- Delivery Method:
- VIA UPS
Recipient NameMs. Britt N. Schendekehl
- Dental-Kosmetik GmbH & Co. KG
- Issuing Office:
- Center for Drug Evaluation and Research | CDER
10903 New Hampshire Avenue
Silver Spring, MD 20993
January 16, 2020
Warning Letter 320-20-19
Dear Ms. Schendekehl:
The U.S. Food and Drug Administration (FDA) inspected your drug manufacturing facility, Dental-Kosmetik GmbH & Co., FEI 3001623034, at Katharinenstr. 4, Dresden from July 15 to 19, 2019.
This warning letter summarizes significant violations of current good manufacturing practice (CGMP) regulations for finished pharmaceuticals. See Title 21 Code of Federal Regulations (CFR), parts 210 and 211 (21 CFR parts 210 and 211).
Because your methods, facilities, or controls for manufacturing, processing, packing, or holding do not conform to CGMP, your drug products are adulterated within the meaning of section 501(a)(2)(B) of the Federal Food, Drug, and Cosmetic Act (FD&C Act), 21 U.S.C. 351(a)(2)(B).
We reviewed your August 2, 2019, response to our Form FDA 483 in detail. Your response is inadequate because it did not provide sufficient detail or evidence of corrective actions to bring your operations into compliance with CGMP.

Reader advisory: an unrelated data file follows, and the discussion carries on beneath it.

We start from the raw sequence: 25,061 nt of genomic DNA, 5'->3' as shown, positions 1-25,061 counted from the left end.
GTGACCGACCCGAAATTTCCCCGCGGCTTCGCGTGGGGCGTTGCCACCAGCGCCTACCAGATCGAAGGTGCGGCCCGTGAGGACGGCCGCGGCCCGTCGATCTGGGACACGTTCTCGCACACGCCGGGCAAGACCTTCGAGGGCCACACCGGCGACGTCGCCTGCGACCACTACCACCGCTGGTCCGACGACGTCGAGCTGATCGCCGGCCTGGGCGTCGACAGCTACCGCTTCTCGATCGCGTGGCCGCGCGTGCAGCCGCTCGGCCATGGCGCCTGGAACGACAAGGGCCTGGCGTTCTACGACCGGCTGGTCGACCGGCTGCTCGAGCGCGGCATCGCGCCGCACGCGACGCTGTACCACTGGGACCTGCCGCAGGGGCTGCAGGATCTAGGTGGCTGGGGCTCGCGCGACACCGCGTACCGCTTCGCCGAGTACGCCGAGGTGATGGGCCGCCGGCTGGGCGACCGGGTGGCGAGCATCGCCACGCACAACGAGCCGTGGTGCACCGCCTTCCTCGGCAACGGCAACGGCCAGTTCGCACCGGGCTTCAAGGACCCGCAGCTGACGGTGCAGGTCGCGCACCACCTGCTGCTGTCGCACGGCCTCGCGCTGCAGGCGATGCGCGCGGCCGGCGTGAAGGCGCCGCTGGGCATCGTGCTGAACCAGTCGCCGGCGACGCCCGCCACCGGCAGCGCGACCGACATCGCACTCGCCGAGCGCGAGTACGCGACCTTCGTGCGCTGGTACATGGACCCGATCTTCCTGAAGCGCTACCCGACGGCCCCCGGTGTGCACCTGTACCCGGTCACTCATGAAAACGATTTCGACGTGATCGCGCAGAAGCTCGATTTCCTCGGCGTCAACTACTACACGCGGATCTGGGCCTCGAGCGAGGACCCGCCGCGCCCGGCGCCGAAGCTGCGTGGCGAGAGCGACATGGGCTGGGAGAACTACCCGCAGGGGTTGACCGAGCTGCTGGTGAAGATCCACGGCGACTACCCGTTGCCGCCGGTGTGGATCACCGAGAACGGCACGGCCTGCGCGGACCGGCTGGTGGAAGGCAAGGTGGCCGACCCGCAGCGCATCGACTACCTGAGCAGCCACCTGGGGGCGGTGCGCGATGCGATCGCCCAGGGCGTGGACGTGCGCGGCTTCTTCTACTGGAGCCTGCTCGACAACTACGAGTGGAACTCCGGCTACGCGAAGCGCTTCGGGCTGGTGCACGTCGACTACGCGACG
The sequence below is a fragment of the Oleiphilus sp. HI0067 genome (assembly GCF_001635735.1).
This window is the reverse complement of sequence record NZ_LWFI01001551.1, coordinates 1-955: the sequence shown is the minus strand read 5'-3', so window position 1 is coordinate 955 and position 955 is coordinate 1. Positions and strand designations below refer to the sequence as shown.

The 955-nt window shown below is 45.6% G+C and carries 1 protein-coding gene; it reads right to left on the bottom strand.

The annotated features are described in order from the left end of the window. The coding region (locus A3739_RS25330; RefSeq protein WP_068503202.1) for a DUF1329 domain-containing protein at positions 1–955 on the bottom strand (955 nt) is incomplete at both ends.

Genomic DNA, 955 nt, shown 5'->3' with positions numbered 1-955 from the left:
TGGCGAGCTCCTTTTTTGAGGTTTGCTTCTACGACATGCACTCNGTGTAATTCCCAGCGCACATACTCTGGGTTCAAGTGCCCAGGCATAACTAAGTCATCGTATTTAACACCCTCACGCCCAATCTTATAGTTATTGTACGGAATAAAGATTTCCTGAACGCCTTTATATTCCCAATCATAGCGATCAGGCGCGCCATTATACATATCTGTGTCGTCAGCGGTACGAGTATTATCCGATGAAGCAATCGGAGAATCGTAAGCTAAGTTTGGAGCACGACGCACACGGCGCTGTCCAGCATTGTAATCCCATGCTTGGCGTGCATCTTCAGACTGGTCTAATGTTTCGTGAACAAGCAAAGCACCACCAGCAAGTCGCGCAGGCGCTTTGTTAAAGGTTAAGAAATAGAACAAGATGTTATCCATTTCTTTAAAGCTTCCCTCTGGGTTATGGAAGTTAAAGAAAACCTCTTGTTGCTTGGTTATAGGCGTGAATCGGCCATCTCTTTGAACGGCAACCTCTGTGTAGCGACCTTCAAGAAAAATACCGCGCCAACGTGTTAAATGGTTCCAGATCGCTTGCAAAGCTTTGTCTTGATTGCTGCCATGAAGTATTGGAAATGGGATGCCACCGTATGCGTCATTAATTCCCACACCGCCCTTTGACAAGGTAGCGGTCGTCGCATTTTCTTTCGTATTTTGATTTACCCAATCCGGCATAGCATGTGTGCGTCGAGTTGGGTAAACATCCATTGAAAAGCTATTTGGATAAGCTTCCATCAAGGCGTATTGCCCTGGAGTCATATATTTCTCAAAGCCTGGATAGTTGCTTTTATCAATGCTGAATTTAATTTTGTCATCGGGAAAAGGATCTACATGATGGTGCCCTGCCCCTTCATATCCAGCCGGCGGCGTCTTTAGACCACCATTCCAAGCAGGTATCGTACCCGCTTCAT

During our inspection, our investigator observed specific violations including, but not limited to, the following.
1. Your firm failed to establish written procedures for production and process control designed to assure that the drug products you manufacture have the identity, strength, quality, and purity they purport or are represented to possess, and your firm's quality control unit did not review and approve those procedures, including any changes (21 CFR 211.100(a)).
You failed to adequately validate the processes used to manufacture your drug products.
Inadequate Control of Manufacturing Processes